Copper engraving on heavy laid paper with wide margins and centre fold (as published)
Size: (sheet) 47.8 x 57.4 cm; (plate) 33 x 42.5 cm
Lettered in the plate below the image borderline: (left) “Edit. à J. Cóvens et C. Mortier.”; (centre) “Herodes Beoorlogt de Roovers inde Rotsen door Soldaaten die in Kisten aan yzere kettingen hangende door windaasen neergelaaten worden”; (right) “Pag. 355” / “62”
Hollstein (Jan Luyken)
Condition: crisp impression with wide margins and centrefold (as published) professionally conserved on a fine archival support sheet to preserve the centrefold. The sheet is in superb condition for its age (i.e. there is no foxing, noteworthy stains or folds).
I am selling this large original engraving from 1704 by Jan Luyken and his son for a total cost of AU$136 (currently US$103.61/EUR93.54/GBP79.26 at the time of this listing) including postage and handling to anywhere in the world.
If you are interested in purchasing this visually arresting scene of Roman battle engineering, please contact me (email@example.com) and I will send you a PayPal invoice to make the payment easy.
Not only is this print very large but the portrayed battle scene is equally grand in its conception and breadth of what is presented. Luyken really knew how to showcase a battle! I suspect that I am not alone in being transfixed by all the featured gore and the mechanics of the Roman strategy for eradicating robbers in mountainside caves. For instance, I love the Roman’s engineering feat shown here of using a gigantic pulley system for lowering soldiers in boxes. I am also fascinated that nearly each rock pinnacle has a figure standing on it with arms theatrically raised. Moreover, the dark forces within me shamefully marvel—with repugnant horror—at the grisly positions of the falling and fallen robbers.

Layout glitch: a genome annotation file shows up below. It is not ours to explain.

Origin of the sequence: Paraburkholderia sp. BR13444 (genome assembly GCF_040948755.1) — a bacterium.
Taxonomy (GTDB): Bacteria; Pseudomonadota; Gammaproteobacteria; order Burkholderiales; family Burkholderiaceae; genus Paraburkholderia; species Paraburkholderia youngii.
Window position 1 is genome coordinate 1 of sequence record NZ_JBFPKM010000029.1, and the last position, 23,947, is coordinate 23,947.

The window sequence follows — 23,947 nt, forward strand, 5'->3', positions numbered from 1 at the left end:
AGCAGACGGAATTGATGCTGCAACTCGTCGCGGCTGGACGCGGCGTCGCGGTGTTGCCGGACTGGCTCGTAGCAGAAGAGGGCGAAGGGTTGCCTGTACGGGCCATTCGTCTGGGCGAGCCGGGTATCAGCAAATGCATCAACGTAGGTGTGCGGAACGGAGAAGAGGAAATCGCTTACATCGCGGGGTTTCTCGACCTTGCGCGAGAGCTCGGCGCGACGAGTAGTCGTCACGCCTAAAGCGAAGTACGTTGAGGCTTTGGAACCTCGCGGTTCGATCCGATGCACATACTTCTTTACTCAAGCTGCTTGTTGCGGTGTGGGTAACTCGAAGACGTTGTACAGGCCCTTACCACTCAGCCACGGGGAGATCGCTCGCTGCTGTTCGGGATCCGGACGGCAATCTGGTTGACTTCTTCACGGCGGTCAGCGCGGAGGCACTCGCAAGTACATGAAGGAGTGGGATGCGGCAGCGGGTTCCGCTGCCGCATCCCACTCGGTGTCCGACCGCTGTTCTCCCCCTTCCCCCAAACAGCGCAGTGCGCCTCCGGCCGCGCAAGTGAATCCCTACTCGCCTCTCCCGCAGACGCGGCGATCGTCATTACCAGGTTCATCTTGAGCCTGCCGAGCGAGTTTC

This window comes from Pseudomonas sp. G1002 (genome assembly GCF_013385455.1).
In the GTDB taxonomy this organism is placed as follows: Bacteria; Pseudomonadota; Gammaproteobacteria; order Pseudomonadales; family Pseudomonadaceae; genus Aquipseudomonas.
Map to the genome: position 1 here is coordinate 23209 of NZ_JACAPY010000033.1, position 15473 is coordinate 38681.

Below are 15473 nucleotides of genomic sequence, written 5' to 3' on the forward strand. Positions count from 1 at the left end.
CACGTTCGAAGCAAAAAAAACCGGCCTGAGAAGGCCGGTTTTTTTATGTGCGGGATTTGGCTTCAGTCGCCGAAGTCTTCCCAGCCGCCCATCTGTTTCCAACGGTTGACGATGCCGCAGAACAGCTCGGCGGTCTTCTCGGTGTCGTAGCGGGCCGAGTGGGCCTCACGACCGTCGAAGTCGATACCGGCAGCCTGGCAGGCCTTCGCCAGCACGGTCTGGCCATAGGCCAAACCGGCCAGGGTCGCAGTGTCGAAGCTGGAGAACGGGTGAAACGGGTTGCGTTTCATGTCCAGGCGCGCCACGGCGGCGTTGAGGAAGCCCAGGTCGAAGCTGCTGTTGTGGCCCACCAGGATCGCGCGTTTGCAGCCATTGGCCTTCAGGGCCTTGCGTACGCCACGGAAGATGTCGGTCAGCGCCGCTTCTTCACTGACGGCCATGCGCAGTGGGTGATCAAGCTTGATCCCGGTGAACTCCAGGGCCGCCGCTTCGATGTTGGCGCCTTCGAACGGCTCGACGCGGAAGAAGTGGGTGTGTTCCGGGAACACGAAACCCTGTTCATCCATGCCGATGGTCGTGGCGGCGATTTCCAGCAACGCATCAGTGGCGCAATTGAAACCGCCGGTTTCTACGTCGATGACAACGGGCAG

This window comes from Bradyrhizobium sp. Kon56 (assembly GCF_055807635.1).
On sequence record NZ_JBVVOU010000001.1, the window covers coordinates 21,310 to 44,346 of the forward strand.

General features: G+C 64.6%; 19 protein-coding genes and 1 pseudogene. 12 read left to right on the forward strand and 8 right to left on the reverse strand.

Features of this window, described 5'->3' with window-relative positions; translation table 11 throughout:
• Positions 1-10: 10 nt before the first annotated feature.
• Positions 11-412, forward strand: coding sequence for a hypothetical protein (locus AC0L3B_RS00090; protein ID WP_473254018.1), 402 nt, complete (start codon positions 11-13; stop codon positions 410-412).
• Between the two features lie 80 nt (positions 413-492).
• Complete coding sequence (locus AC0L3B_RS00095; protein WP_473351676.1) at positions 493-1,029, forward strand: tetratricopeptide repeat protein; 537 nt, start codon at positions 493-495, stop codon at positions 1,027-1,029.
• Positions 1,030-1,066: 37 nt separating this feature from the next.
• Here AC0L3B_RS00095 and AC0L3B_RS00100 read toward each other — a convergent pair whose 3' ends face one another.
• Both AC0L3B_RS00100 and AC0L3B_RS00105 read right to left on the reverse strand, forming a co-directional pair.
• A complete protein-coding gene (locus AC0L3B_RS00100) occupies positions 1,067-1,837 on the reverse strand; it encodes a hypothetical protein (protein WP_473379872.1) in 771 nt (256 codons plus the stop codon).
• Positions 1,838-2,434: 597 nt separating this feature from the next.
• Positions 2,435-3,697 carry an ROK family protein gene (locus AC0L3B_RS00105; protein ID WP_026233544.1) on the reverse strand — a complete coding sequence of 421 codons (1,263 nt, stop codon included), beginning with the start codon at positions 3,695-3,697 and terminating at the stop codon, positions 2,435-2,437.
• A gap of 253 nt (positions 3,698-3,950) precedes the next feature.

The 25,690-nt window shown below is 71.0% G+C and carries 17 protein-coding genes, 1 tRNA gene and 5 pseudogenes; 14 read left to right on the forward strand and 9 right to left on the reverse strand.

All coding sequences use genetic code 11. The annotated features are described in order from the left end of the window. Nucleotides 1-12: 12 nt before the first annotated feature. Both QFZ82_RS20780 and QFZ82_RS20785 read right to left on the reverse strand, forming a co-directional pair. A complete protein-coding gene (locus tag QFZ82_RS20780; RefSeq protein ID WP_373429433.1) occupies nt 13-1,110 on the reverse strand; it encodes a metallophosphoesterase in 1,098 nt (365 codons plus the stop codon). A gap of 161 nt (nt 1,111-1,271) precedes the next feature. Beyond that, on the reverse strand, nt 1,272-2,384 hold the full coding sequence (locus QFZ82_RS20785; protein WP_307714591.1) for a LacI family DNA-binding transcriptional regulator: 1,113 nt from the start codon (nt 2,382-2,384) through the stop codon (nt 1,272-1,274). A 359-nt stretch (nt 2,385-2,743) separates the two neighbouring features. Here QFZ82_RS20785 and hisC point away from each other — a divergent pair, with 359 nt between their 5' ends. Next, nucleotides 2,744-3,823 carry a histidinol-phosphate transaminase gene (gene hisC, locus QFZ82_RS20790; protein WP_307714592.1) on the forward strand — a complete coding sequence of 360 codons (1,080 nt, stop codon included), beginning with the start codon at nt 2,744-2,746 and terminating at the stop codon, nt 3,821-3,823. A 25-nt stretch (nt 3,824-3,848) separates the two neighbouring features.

Saturday, 6 August 2016
Théophile Chauvel (aka Théophile Narcisse Chauvel; Théophile-Narcisse Chauvel) (1831–c1914) after Théodore Rousseau (1812–67)
“Une mare—Forêt de Fontainebleau”, 1874, printed by François Liénard (1860s–1880s; fl. c.) and published in “L'Art”, 1876.
Etching on laid paper with 3.8 cm chainlines and trimmed at, or within, the platemark (as published in “L'Art”).
Size: (sheet) 28.4 x 39.8 cm; (image borderline) 24.6 x 29.6 cm
Lettered in the plate below the image borderline: (lower left) “Th. Rousseau, pinx.” / “L'Art.”; (lower centre) “UNE MARE - FORÉT DE FONTAINEBLEAU.” / “Collection de Mr. William T. Blodgett.”; (lower right) “Th. Chauvel, sc.” / “F.çois Liénard, Imp. Paris.”